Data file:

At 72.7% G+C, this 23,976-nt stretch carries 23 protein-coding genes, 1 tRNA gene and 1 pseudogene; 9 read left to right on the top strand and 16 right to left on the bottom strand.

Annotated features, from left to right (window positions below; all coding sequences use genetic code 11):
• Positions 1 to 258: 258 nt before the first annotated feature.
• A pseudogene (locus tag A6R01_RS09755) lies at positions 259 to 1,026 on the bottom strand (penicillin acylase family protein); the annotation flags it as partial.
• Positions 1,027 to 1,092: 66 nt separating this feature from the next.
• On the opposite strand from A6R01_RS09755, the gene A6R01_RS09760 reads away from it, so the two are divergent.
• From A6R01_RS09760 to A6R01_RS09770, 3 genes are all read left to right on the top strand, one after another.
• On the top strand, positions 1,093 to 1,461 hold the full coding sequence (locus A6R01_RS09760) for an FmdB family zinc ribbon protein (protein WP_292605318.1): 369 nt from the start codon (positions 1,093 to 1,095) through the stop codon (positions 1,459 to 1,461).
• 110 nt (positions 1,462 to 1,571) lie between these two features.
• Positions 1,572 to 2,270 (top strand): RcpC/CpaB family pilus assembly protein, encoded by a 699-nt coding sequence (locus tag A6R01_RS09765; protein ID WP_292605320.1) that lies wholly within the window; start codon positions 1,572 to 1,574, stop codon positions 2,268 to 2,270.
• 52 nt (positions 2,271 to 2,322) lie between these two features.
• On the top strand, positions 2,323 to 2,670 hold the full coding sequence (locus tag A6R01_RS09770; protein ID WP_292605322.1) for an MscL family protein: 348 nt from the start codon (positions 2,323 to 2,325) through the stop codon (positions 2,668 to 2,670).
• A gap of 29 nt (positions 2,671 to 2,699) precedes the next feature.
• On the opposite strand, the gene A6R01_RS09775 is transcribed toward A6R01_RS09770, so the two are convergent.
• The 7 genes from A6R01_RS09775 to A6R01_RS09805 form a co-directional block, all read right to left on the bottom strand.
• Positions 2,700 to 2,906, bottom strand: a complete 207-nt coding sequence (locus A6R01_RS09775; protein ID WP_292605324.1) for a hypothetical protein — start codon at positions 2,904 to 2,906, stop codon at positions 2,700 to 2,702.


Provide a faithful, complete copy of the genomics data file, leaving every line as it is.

At 72.7% G+C, this 23,976-nt stretch carries 23 protein-coding genes, 1 tRNA gene and 1 pseudogene; 9 read left to right on the top strand and 16 right to left on the bottom strand.

Annotated features, from left to right (window positions below; all coding sequences use genetic code 11):
• Positions 1 to 258: 258 nt before the first annotated feature.
• A pseudogene (locus tag A6R01_RS09755) lies at positions 259 to 1,026 on the bottom strand (penicillin acylase family protein); the annotation flags it as partial.
• Positions 1,027 to 1,092: 66 nt separating this feature from the next.
• On the opposite strand from A6R01_RS09755, the gene A6R01_RS09760 reads away from it, so the two are divergent.
• From A6R01_RS09760 to A6R01_RS09770, 3 genes are all read left to right on the top strand, one after another.
• On the top strand, positions 1,093 to 1,461 hold the full coding sequence (locus A6R01_RS09760) for an FmdB family zinc ribbon protein (protein WP_292605318.1): 369 nt from the start codon (positions 1,093 to 1,095) through the stop codon (positions 1,459 to 1,461).
• 110 nt (positions 1,462 to 1,571) lie between these two features.
• Positions 1,572 to 2,270 (top strand): RcpC/CpaB family pilus assembly protein, encoded by a 699-nt coding sequence (locus tag A6R01_RS09765; protein ID WP_292605320.1) that lies wholly within the window; start codon positions 1,572 to 1,574, stop codon positions 2,268 to 2,270.
• 52 nt (positions 2,271 to 2,322) lie between these two features.
• On the top strand, positions 2,323 to 2,670 hold the full coding sequence (locus tag A6R01_RS09770; protein ID WP_292605322.1) for an MscL family protein: 348 nt from the start codon (positions 2,323 to 2,325) through the stop codon (positions 2,668 to 2,670).
• A gap of 29 nt (positions 2,671 to 2,699) precedes the next feature.
• On the opposite strand, the gene A6R01_RS09775 is transcribed toward A6R01_RS09770, so the two are convergent.
• The 7 genes from A6R01_RS09775 to A6R01_RS09805 form a co-directional block, all read right to left on the bottom strand.
• Positions 2,700 to 2,906, bottom strand: a complete 207-nt coding sequence (locus A6R01_RS09775; protein ID WP_292605324.1) for a hypothetical protein — start codon at positions 2,904 to 2,906, stop codon at positions 2,700 to 2,702.